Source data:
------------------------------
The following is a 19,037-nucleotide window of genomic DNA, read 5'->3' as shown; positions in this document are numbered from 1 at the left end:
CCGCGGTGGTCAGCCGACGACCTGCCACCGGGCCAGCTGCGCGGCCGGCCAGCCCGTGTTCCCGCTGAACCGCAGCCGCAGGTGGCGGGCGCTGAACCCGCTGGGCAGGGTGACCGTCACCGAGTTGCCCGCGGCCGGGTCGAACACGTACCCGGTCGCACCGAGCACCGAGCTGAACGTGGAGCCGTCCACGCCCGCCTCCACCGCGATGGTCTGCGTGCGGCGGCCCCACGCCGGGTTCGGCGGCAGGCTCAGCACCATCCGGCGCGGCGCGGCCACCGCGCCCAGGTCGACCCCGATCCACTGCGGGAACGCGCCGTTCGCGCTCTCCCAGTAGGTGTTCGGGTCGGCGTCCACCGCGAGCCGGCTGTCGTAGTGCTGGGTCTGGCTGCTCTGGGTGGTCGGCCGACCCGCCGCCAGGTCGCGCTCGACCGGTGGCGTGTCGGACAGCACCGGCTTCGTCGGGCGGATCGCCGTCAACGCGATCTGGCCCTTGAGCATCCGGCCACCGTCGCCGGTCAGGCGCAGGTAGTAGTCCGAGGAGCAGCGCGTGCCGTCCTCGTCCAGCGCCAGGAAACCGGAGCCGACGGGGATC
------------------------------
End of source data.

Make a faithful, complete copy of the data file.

The following is a 19,037-nucleotide window of genomic DNA, read 5'->3' as shown; positions in this document are numbered from 1 at the left end:
CCGCGGTGGTCAGCCGACGACCTGCCACCGGGCCAGCTGCGCGGCCGGCCAGCCCGTGTTCCCGCTGAACCGCAGCCGCAGGTGGCGGGCGCTGAACCCGCTGGGCAGGGTGACCGTCACCGAGTTGCCCGCGGCCGGGTCGAACACGTACCCGGTCGCACCGAGCACCGAGCTGAACGTGGAGCCGTCCACGCCCGCCTCCACCGCGATGGTCTGCGTGCGGCGGCCCCACGCCGGGTTCGGCGGCAGGCTCAGCACCATCCGGCGCGGCGCGGCCACCGCGCCCAGGTCGACCCCGATCCACTGCGGGAACGCGCCGTTCGCGCTCTCCCAGTAGGTGTTCGGGTCGGCGTCCACCGCGAGCCGGCTGTCGTAGTGCTGGGTCTGGCTGCTCTGGGTGGTCGGCCGACCCGCCGCCAGGTCGCGCTCGACCGGTGGCGTGTCGGACAGCACCGGCTTCGTCGGGCGGATCGCCGTCAACGCGATCTGGCCCTTGAGCATCCGGCCACCGTCGCCGGTCAGGCGCAGGTAGTAGTCCGAGGAGCAGCGCGTGCCGTCCTCGTCCAGCGCCAGGAAACCGGAGCCGACGGGGATC